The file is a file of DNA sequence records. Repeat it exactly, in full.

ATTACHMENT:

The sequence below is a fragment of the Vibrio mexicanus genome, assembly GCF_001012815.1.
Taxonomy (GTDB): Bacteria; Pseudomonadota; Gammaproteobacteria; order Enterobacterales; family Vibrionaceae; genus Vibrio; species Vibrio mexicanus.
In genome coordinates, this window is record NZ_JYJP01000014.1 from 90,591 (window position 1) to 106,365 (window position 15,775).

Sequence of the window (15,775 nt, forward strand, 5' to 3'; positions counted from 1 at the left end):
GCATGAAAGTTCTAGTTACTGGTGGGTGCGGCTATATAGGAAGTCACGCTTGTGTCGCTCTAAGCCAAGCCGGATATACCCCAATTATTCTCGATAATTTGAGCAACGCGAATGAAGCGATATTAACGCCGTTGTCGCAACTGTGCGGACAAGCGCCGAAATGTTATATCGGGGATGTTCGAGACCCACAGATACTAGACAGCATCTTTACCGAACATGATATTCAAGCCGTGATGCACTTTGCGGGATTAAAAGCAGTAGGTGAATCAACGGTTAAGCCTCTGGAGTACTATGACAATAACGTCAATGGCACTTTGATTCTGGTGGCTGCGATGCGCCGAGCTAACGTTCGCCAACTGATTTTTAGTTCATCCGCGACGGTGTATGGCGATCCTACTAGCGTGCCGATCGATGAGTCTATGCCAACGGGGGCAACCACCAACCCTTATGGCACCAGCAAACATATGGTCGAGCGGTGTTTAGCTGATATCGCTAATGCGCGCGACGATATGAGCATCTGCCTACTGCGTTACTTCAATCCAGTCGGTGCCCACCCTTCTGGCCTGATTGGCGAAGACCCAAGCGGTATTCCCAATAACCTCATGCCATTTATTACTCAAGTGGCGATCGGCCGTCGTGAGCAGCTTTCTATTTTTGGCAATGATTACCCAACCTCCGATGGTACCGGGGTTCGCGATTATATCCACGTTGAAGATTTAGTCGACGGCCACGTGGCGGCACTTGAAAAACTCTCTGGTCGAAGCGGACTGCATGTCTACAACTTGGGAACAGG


The sequence below is a fragment of the Vibrio mexicanus genome, assembly GCF_001012815.1.
Taxonomy (GTDB): Bacteria; Pseudomonadota; Gammaproteobacteria; order Enterobacterales; family Vibrionaceae; genus Vibrio; species Vibrio mexicanus.
In genome coordinates, this window is record NZ_JYJP01000014.1 from 90,591 (window position 1) to 106,365 (window position 15,775).

Sequence of the window (15,775 nt, forward strand, 5' to 3'; positions counted from 1 at the left end):
GCATGAAAGTTCTAGTTACTGGTGGGTGCGGCTATATAGGAAGTCACGCTTGTGTCGCTCTAAGCCAAGCCGGATATACCCCAATTATTCTCGATAATTTGAGCAACGCGAATGAAGCGATATTAACGCCGTTGTCGCAACTGTGCGGACAAGCGCCGAAATGTTATATCGGGGATGTTCGAGACCCACAGATACTAGACAGCATCTTTACCGAACATGATATTCAAGCCGTGATGCACTTTGCGGGATTAAAAGCAGTAGGTGAATCAACGGTTAAGCCTCTGGAGTACTATGACAATAACGTCAATGGCACTTTGATTCTGGTGGCTGCGATGCGCCGAGCTAACGTTCGCCAACTGATTTTTAGTTCATCCGCGACGGTGTATGGCGATCCTACTAGCGTGCCGATCGATGAGTCTATGCCAACGGGGGCAACCACCAACCCTTATGGCACCAGCAAACATATGGTCGAGCGGTGTTTAGCTGATATCGCTAATGCGCGCGACGATATGAGCATCTGCCTACTGCGTTACTTCAATCCAGTCGGTGCCCACCCTTCTGGCCTGATTGGCGAAGACCCAAGCGGTATTCCCAATAACCTCATGCCATTTATTACTCAAGTGGCGATCGGCCGTCGTGAGCAGCTTTCTATTTTTGGCAATGATTACCCAACCTCCGATGGTACCGGGGTTCGCGATTATATCCACGTTGAAGATTTAGTCGACGGCCACGTGGCGGCACTTGAAAAACTCTCTGGTCGAAGCGGACTGCATGTCTACAACTTGGGAACAGG